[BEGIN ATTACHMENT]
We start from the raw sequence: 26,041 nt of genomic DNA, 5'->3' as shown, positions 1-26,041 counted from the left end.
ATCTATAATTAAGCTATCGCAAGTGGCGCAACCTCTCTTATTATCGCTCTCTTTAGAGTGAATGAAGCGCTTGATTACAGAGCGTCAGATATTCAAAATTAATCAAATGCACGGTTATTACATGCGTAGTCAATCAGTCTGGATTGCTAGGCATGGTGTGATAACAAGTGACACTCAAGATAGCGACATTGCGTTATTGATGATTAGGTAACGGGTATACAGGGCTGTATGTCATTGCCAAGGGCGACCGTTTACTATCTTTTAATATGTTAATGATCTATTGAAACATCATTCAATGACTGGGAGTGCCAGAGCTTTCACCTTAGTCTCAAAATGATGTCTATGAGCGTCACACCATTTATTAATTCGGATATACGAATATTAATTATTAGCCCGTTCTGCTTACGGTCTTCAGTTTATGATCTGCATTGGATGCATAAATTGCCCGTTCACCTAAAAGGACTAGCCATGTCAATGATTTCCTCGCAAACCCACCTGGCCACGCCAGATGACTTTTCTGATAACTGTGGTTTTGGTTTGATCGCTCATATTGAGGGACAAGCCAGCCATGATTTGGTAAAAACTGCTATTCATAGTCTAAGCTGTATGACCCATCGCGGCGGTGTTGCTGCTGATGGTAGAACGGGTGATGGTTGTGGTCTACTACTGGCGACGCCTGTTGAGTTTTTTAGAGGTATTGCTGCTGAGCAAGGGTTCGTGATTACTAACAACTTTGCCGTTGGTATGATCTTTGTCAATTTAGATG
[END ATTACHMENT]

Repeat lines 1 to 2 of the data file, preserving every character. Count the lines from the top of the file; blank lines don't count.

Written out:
We start from the raw sequence: 26,041 nt of genomic DNA, 5'->3' as shown, positions 1-26,041 counted from the left end.
ATCTATAATTAAGCTATCGCAAGTGGCGCAACCTCTCTTATTATCGCTCTCTTTAGAGTGAATGAAGCGCTTGATTACAGAGCGTCAGATATTCAAAATTAATCAAATGCACGGTTATTACATGCGTAGTCAATCAGTCTGGATTGCTAGGCATGGTGTGATAACAAGTGACACTCAAGATAGCGACATTGCGTTATTGATGATTAGGTAACGGGTATACAGGGCTGTATGTCATTGCCAAGGGCGACCGTTTACTATCTTTTAATATGTTAATGATCTATTGAAACATCATTCAATGACTGGGAGTGCCAGAGCTTTCACCTTAGTCTCAAAATGATGTCTATGAGCGTCACACCATTTATTAATTCGGATATACGAATATTAATTATTAGCCCGTTCTGCTTACGGTCTTCAGTTTATGATCTGCATTGGATGCATAAATTGCCCGTTCACCTAAAAGGACTAGCCATGTCAATGATTTCCTCGCAAACCCACCTGGCCACGCCAGATGACTTTTCTGATAACTGTGGTTTTGGTTTGATCGCTCATATTGAGGGACAAGCCAGCCATGATTTGGTAAAAACTGCTATTCATAGTCTAAGCTGTATGACCCATCGCGGCGGTGTTGCTGCTGATGGTAGAACGGGTGATGGTTGTGGTCTACTACTGGCGACGCCTGTTGAGTTTTTTAGAGGTATTGCTGCTGAGCAAGGGTTCGTGATTACTAACAACTTTGCCGTTGGTATGATCTTTGTCAATTTAGATG